This time of year, local lakes can be deadly. People should heed thin-ice warnings, no matter how tempting it is to get out as the weather brightens.
With last weekend’s mild temperatures, many outdoor enthusiasts were figuring this was the perfect time for skiing, sledding, ice fishing and other favorite winter activities. After all, the opportunity won’t be around much longer.
But spring fever sometimes trumps common sense at this time of year. From St. Lawrence County comes a tragic reminder that the season’s changes bring underlying danger.
One evening last week, four snowmobilers were riding across an ice-covered portion of the Rainbow Falls Reservoir in the Town of Parishville. Two of them, older men from Canton and Norwood, became disoriented in snowy conditions and drove their machines off the ice and into open water. They both drowned, and one of the other snowmobile riders suffered hypothermia in trying to save them.
Weather conditions on local water bodies can change in a matter of moments, with blowing snow aggravating the hazard. The rise and fall of temperatures can leave ice that was solid one day in fragile condition the next.
Take a look out on Lake Champlain near Rouses Point. The lake water is open in that area, but you can still spot anglers most days at King’s Bay, just a few miles away in Champlain. That scene is repeated in many areas of the North Country.
The New York State Department of Environmental Conservation has warned people that all ice-fishing shanties have to be off the ice by this Friday. If that doesn’t happen, owners can be fined up to $100.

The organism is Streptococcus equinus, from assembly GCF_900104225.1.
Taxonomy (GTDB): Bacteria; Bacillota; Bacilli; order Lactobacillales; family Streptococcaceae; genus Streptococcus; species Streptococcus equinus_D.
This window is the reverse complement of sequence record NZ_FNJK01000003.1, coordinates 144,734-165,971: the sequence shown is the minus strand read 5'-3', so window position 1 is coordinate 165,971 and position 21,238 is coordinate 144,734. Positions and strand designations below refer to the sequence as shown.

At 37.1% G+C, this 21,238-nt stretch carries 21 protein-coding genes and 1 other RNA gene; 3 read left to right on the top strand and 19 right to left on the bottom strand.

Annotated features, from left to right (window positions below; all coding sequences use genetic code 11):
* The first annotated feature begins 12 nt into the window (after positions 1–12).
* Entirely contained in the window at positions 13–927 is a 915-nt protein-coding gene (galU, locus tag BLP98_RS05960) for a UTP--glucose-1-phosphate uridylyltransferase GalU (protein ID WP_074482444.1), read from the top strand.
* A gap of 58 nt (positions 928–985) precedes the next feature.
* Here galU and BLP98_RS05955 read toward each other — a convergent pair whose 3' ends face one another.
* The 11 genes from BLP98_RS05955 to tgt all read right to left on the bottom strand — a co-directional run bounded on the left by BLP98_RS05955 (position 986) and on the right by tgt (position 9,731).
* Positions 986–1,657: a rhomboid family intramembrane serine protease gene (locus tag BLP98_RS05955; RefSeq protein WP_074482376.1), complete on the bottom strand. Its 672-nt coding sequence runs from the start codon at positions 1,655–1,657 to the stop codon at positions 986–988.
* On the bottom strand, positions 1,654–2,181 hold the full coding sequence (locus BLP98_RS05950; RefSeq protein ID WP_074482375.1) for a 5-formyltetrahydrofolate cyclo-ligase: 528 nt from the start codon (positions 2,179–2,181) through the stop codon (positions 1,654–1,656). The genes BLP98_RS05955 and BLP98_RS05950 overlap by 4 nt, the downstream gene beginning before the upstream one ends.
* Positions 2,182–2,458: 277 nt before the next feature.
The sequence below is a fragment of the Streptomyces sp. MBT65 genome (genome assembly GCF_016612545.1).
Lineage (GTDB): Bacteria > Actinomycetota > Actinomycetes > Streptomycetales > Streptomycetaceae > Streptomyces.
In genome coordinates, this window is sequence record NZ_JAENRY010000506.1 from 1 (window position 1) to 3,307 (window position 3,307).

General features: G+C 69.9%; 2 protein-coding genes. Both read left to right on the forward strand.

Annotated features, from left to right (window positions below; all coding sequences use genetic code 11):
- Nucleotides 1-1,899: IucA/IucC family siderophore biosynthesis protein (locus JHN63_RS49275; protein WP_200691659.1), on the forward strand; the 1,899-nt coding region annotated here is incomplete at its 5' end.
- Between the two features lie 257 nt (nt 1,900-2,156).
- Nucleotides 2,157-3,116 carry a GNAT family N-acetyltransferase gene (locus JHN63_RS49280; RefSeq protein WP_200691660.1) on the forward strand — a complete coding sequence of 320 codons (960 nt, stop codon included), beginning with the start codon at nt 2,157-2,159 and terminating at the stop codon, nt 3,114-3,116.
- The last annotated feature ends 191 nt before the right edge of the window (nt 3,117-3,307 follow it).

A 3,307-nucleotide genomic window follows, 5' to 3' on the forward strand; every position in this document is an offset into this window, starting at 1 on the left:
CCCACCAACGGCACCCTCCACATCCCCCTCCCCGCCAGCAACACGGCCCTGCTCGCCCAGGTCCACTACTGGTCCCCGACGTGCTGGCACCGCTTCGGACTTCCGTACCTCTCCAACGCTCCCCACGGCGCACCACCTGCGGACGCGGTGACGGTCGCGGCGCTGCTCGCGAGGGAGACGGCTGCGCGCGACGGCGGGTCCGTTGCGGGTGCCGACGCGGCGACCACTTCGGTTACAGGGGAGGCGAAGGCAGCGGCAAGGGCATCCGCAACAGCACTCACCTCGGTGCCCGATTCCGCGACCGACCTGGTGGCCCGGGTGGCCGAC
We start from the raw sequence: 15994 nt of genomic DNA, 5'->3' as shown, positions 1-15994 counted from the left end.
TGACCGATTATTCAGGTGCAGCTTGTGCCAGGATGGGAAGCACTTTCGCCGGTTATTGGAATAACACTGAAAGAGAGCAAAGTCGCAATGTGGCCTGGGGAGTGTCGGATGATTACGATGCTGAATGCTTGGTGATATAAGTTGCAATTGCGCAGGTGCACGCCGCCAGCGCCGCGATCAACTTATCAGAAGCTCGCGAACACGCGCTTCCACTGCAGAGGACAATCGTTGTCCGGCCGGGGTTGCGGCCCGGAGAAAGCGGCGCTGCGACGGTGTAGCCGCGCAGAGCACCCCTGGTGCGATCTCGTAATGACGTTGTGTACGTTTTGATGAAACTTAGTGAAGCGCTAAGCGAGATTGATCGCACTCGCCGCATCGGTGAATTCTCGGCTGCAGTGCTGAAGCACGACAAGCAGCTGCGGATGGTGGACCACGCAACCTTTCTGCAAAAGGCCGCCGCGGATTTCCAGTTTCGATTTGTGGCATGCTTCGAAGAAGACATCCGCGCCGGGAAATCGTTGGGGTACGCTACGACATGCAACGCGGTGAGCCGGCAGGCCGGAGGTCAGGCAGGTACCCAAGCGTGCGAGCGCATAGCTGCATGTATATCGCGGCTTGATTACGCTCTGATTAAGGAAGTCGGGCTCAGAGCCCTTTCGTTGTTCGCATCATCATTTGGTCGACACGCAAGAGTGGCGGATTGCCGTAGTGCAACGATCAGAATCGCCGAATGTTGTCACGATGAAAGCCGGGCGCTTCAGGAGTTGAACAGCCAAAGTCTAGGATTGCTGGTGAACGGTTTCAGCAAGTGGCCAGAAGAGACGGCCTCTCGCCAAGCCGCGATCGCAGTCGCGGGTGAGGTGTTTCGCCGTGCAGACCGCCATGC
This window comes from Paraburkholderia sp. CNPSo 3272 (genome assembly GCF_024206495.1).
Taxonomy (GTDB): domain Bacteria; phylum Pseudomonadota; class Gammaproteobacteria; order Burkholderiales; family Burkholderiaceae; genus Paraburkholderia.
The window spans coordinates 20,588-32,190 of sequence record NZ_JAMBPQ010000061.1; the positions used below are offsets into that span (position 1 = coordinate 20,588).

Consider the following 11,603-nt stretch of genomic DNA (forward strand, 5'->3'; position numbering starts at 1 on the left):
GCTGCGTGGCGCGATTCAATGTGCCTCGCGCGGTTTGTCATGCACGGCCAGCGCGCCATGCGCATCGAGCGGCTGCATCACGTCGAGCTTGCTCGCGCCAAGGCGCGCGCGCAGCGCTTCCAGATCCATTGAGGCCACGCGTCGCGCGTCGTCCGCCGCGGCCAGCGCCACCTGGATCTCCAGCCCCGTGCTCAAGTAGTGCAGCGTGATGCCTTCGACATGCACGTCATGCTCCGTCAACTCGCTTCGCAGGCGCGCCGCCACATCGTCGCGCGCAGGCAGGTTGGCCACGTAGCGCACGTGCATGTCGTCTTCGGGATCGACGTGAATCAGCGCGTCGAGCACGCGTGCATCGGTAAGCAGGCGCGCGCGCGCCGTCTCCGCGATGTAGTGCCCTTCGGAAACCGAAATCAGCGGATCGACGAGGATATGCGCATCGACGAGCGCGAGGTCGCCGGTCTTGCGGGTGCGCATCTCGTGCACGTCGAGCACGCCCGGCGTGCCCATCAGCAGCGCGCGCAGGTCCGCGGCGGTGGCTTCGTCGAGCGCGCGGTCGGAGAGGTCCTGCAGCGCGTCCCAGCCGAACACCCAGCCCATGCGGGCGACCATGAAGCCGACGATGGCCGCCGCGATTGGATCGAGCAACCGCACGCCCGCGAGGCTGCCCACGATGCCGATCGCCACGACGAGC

The rule isn’t solely for the protection of anglers. Shanties that sink into the ice become hard to remove and create hazards for snowmobile riders. And shanties that fall completely into the water after the ice melts are a navigation hazard for boaters in the summer.
The weather is expected to get colder at the end of this week, and that might tempt people to get in a little extra ice-fishing time or to head out across frozen surfaces in their snowmobiles.
The state issued this advisory in early winter and it holds true now, as well: “DEC cautions that the presence of snowmobile tracks or footprints on the ice should not be taken as evidence of safe ice conditions. Individuals are strongly encouraged to check ice conditions for themselves and avoid situations that appear to present even a remote risk.”
Too many times, the Press-Republican has reported on tragedies that happen when people venture out on the ice at this time of year. It might seem so obvious that you wonder who would need to be advised to use caution, but history has proven that many ignore the warnings.
Get your shanties — and yourself — off the ice.